Although he was Russia's most famous opposition leader — charismatic and cracking jokes even while serving a 19-year prison sentence — Navalny almost never appeared on state television, which carried only the briefest mention of his death.

The Kremlin is likely to adopt the same approach to Navalnaya, effectively cutting her off from the Russian people via a state-backed information blockade.

Pundits on Russian state television have already tried to discredit her, suggesting she was wearing too much makeup and that she should have covered her hair to mourn Navalny, in line with Russian Orthodox tradition.

Social media posts disparaging Navalnaya and her relationship with her husband also popped up nearly simultaneously on accounts operated by Russian state media, as well as other accounts with no obvious connection to the Kremlin that have long pushed Russian propaganda, according to Reset, which is a London-based nonprofit that studies online misinformation and propaganda.

Since Putin's forces invaded Ukraine, the scope for dissent in Russia has narrowed even further. Russian authorities have tightened speech restrictions and jailed critics, often ordinary people, sometimes for decades. Hundreds of people who laid flowers in Navalny's memory were detained, and persuading Russians to take a collective public stand against Putin will be almost impossible.

While Navalnaya has dominated headlines since her husband's death, her challenge will be "to stay relevant" when interest inevitably fades, said Graeme Robertson, a professor of political science at the University of North Carolina at Chapel Hill and author of a book about Putin and contemporary Russian politics.

She could do that, Robertson suggested, by supporting Navalny's volunteers and political networks in Russia to keep them "underground but alive," as well as choosing a goal to focus on in the short term.

Striding Monday into a meeting of the European Union's Foreign Affairs Council, Navalnaya wasted no time in demonstrating what that goal — and her leadership of Navalny's organization — might look like.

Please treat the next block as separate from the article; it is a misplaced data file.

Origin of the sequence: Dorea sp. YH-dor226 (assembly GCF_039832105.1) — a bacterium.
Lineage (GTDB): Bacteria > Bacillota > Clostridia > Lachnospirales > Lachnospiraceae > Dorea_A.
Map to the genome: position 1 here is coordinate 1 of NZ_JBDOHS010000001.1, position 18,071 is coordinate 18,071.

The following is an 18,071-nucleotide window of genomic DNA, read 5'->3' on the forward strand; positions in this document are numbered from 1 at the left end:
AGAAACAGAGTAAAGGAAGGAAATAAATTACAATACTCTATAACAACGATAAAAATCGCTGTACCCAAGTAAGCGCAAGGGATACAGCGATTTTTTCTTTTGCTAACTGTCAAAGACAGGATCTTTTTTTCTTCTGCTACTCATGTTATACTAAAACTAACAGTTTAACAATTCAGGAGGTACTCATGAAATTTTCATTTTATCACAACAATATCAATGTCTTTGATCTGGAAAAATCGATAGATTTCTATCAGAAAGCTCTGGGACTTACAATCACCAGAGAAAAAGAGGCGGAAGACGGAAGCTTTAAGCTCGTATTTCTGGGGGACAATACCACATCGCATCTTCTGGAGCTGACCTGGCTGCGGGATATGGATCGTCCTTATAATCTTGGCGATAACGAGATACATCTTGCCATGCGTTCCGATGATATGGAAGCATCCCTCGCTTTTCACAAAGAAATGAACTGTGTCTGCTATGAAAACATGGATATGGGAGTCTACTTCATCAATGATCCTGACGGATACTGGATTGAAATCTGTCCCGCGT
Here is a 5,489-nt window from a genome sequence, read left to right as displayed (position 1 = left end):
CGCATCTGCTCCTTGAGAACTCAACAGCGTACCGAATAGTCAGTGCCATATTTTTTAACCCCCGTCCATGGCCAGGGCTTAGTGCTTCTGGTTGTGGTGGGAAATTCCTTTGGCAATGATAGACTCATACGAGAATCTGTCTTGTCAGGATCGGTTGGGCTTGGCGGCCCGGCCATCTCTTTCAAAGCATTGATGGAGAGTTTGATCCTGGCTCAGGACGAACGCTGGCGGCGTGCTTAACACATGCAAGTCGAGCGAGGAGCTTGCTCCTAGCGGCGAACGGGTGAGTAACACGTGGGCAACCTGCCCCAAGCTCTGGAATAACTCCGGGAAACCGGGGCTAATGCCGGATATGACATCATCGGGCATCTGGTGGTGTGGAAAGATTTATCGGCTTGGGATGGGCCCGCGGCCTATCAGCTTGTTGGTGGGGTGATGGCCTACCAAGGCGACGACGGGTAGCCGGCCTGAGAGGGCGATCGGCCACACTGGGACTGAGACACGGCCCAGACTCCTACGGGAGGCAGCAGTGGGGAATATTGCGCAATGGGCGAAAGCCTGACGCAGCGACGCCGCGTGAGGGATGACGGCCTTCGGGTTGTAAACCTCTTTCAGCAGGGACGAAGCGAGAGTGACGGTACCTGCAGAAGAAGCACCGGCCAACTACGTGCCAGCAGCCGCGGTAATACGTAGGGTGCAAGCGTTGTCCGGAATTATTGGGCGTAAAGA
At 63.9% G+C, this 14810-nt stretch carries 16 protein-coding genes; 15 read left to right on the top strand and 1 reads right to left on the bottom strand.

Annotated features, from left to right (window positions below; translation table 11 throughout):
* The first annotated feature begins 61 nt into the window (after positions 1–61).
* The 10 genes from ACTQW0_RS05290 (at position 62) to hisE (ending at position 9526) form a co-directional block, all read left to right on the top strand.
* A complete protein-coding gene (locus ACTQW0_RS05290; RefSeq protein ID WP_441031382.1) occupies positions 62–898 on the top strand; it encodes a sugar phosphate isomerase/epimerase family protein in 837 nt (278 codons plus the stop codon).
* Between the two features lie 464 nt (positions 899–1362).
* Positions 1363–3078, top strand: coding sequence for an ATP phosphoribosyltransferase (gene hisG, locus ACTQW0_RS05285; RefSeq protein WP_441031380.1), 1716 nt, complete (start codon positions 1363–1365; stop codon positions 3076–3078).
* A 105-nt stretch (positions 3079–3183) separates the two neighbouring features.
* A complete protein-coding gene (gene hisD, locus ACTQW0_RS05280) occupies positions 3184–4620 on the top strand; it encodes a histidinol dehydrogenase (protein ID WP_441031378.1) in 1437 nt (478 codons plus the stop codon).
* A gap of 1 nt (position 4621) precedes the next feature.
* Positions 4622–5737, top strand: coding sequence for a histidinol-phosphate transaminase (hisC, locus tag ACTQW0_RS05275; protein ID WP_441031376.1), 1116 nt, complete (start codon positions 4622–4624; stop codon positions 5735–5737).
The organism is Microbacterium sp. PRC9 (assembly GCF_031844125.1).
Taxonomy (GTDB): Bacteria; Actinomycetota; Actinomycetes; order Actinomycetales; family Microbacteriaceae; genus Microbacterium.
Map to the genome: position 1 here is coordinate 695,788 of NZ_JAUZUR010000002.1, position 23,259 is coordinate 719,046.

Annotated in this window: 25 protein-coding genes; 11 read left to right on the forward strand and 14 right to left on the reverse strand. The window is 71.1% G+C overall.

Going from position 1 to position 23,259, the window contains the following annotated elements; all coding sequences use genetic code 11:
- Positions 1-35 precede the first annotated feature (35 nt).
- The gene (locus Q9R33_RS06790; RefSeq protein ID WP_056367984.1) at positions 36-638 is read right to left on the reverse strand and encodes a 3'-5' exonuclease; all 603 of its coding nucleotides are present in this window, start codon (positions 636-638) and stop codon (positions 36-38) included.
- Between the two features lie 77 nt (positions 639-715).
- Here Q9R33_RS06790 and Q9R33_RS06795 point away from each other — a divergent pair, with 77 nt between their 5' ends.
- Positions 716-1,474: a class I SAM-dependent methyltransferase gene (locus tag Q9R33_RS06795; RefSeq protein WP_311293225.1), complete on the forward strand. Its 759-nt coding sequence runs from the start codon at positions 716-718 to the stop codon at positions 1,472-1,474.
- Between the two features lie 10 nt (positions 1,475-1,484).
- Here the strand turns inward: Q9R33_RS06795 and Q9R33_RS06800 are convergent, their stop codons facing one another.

Sitting next to the EU's foreign policy chief, she called on Western leaders not to recognize the results of March's presidential election, to sanction more people in Putin's circle and to do more to help Russians who have fled abroad.

Navalny's Anti-Corruption Foundation generated headlines in Western and independent Russian media in recent years with a series of slick videos that turned otherwise dull corruption investigations into internet blockbusters.

But the organization failed to attract broader support from the Russian population or to produce political change, nor did it set out a strategy for how it would govern.
Tsikhanouskaya, who is viewed by several states as Belarus' democratic leader, said she made building democratic institutions and representing Belarusians inside Belarus a priority.

That includes a transitional cabinet and platforms where "all the parties, all the forces are represented," she said, apparently encouraging Navalnaya to do the same.
Navalnaya could be the person to unite the Russian opposition, which is known "for its disagreements and squabbles," Ashurkov suggested.

"She has a very high reputation," he said.

The tasks ahead of her are daunting, and she will navigate them while grieving for her husband and fighting for the return of his body.

"By killing Alexei, Putin killed half of me, half of my heart and half of my soul," she said. "But I still have the other half, and it tells me that I have no right to give up."
Associated Press writers Yuras Karmanau in Tallinn, Estonia, and David Klepper in Washington contributed to this report.